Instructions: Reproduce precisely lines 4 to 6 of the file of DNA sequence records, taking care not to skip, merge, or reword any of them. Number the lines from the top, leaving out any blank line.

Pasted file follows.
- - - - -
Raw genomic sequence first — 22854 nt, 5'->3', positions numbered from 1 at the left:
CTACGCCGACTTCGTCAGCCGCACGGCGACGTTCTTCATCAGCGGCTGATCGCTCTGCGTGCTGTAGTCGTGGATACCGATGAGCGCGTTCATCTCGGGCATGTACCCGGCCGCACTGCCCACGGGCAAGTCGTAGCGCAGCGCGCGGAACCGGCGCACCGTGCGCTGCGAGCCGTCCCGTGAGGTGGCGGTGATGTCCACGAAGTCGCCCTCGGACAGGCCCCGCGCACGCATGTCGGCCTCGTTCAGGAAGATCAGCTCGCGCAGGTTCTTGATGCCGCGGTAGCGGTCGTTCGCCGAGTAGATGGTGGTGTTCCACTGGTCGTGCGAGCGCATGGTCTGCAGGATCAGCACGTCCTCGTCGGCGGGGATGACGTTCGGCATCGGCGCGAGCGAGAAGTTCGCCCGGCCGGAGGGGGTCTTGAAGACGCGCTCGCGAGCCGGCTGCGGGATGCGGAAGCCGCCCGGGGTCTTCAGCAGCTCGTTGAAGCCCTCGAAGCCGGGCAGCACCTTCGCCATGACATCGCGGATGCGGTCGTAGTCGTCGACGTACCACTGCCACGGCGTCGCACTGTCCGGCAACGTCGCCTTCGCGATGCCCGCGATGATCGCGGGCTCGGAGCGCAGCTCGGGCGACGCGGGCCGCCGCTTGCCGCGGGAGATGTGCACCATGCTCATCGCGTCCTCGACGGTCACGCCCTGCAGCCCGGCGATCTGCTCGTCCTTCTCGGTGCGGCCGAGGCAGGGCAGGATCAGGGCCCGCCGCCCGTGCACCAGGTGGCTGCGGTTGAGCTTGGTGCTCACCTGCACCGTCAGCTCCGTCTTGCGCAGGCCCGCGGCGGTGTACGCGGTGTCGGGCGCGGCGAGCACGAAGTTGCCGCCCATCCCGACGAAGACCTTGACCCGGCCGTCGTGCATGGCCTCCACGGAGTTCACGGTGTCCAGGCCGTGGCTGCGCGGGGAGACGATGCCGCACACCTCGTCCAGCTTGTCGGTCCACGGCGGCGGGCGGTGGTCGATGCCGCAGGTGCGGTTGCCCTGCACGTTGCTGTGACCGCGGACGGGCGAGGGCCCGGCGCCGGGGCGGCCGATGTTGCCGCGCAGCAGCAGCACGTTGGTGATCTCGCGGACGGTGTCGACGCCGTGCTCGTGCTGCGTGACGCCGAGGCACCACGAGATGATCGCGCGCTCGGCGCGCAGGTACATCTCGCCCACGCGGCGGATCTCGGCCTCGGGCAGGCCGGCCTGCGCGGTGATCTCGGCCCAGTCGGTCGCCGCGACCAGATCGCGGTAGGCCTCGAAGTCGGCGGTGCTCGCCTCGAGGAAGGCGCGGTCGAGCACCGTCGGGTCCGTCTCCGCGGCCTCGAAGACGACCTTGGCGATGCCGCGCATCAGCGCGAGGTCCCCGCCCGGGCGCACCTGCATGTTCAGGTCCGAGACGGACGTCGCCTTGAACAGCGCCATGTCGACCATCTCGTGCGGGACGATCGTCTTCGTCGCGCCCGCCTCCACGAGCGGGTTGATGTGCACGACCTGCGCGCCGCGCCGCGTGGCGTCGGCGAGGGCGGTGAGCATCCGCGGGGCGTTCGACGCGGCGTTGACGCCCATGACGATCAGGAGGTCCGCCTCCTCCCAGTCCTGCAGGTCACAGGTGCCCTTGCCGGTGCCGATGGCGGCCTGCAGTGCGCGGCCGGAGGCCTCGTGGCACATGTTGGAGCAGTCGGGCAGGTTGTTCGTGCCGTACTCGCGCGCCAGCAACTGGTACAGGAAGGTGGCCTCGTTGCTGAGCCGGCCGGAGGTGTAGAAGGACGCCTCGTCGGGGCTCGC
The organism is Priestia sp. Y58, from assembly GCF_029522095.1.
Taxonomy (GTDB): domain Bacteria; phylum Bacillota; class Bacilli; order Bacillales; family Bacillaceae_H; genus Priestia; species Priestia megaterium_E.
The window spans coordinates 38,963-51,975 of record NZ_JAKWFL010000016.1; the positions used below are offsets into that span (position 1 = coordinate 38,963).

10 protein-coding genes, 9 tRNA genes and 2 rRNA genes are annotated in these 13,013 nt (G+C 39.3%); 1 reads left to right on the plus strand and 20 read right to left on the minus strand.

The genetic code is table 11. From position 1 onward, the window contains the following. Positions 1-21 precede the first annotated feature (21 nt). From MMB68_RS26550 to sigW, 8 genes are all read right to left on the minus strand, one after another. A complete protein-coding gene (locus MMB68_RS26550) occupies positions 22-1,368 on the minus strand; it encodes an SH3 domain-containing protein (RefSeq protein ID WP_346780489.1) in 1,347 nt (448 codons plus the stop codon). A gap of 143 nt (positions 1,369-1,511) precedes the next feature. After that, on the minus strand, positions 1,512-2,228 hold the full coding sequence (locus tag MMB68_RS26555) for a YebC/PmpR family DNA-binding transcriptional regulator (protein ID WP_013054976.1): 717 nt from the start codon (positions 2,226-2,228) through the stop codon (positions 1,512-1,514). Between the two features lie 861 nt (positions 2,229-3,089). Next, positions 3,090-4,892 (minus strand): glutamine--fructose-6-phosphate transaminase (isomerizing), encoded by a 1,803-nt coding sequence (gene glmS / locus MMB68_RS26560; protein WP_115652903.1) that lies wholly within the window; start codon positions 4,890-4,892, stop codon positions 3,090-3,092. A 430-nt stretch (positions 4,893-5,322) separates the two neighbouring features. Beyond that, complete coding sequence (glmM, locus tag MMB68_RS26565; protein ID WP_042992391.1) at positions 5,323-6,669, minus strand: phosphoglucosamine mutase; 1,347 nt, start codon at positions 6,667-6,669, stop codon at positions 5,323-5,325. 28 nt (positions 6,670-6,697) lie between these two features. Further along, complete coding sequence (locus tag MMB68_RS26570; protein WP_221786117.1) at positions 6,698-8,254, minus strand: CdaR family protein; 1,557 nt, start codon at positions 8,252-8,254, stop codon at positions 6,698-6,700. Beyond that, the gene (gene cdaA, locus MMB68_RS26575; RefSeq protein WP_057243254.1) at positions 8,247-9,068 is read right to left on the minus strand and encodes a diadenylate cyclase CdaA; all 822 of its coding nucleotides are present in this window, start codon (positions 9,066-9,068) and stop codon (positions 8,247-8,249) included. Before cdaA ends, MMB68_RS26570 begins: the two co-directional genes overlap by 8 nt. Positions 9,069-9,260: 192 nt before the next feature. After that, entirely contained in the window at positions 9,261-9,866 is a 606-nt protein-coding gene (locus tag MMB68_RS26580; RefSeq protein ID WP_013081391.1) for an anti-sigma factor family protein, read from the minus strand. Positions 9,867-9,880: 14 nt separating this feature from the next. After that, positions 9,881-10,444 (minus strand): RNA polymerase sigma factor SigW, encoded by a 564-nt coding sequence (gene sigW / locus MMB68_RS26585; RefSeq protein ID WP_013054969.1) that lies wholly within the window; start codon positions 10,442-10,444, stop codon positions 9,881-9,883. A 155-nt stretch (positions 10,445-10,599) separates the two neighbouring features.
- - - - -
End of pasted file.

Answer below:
Taxonomy (GTDB): domain Bacteria; phylum Bacillota; class Bacilli; order Bacillales; family Bacillaceae_H; genus Priestia; species Priestia megaterium_E.
The window spans coordinates 38,963-51,975 of record NZ_JAKWFL010000016.1; the positions used below are offsets into that span (position 1 = coordinate 38,963).

10 protein-coding genes, 9 tRNA genes and 2 rRNA genes are annotated in these 13,013 nt (G+C 39.3%); 1 reads left to right on the plus strand and 20 read right to left on the minus strand.